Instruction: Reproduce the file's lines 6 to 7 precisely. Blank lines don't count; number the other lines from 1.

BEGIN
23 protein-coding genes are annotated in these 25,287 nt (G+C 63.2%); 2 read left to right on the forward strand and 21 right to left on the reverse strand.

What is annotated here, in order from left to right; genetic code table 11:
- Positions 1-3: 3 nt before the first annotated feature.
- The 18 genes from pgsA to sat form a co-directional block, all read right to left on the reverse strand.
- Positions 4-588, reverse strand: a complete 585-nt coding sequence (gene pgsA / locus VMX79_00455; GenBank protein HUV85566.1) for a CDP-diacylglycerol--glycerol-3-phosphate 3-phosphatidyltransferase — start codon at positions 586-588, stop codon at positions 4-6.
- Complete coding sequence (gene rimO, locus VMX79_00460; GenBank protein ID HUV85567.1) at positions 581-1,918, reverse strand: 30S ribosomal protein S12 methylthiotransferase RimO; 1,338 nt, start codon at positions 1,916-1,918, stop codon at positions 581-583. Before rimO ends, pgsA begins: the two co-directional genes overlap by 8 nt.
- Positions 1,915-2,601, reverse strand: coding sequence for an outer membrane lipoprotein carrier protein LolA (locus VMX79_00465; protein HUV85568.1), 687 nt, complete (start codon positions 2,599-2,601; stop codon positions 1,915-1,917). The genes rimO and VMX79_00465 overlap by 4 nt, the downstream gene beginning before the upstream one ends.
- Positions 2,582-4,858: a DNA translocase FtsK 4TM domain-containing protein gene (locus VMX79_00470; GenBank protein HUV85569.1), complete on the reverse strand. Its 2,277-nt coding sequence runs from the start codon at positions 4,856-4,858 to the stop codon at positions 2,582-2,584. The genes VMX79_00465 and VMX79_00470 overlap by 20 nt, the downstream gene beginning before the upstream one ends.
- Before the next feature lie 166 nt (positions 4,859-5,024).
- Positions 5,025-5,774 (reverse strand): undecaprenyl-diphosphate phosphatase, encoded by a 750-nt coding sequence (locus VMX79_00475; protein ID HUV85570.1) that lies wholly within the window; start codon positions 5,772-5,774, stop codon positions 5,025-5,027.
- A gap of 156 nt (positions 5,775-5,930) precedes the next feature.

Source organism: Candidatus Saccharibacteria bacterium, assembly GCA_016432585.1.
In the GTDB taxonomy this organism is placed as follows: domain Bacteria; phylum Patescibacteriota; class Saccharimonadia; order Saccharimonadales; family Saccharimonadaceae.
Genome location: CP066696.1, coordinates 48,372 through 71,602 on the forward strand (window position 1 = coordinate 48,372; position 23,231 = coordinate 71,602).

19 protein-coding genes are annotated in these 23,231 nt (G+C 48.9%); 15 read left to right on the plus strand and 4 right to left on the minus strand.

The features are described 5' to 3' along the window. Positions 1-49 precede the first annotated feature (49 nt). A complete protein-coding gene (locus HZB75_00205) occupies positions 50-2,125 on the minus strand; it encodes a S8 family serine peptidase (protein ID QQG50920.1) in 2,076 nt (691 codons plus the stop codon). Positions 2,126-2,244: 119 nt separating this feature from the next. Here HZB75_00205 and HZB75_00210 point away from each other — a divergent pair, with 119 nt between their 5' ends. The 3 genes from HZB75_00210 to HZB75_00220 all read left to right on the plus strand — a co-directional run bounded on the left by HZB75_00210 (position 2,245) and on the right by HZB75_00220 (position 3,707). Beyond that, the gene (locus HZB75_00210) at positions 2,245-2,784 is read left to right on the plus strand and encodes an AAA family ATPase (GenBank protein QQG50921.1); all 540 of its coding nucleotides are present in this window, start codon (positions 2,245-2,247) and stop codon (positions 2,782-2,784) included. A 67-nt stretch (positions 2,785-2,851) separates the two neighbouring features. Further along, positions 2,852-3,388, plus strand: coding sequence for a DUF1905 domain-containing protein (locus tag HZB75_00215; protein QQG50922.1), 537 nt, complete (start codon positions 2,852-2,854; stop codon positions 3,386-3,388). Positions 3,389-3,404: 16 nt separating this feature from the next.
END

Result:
- Complete coding sequence (gene rimO, locus VMX79_00460; GenBank protein ID HUV85567.1) at positions 581-1,918, reverse strand: 30S ribosomal protein S12 methylthiotransferase RimO; 1,338 nt, start codon at positions 1,916-1,918, stop codon at positions 581-583. Before rimO ends, pgsA begins: the two co-directional genes overlap by 8 nt.
- Positions 1,915-2,601, reverse strand: coding sequence for an outer membrane lipoprotein carrier protein LolA (locus VMX79_00465; protein HUV85568.1), 687 nt, complete (start codon positions 2,599-2,601; stop codon positions 1,915-1,917). The genes rimO and VMX79_00465 overlap by 4 nt, the downstream gene beginning before the upstream one ends.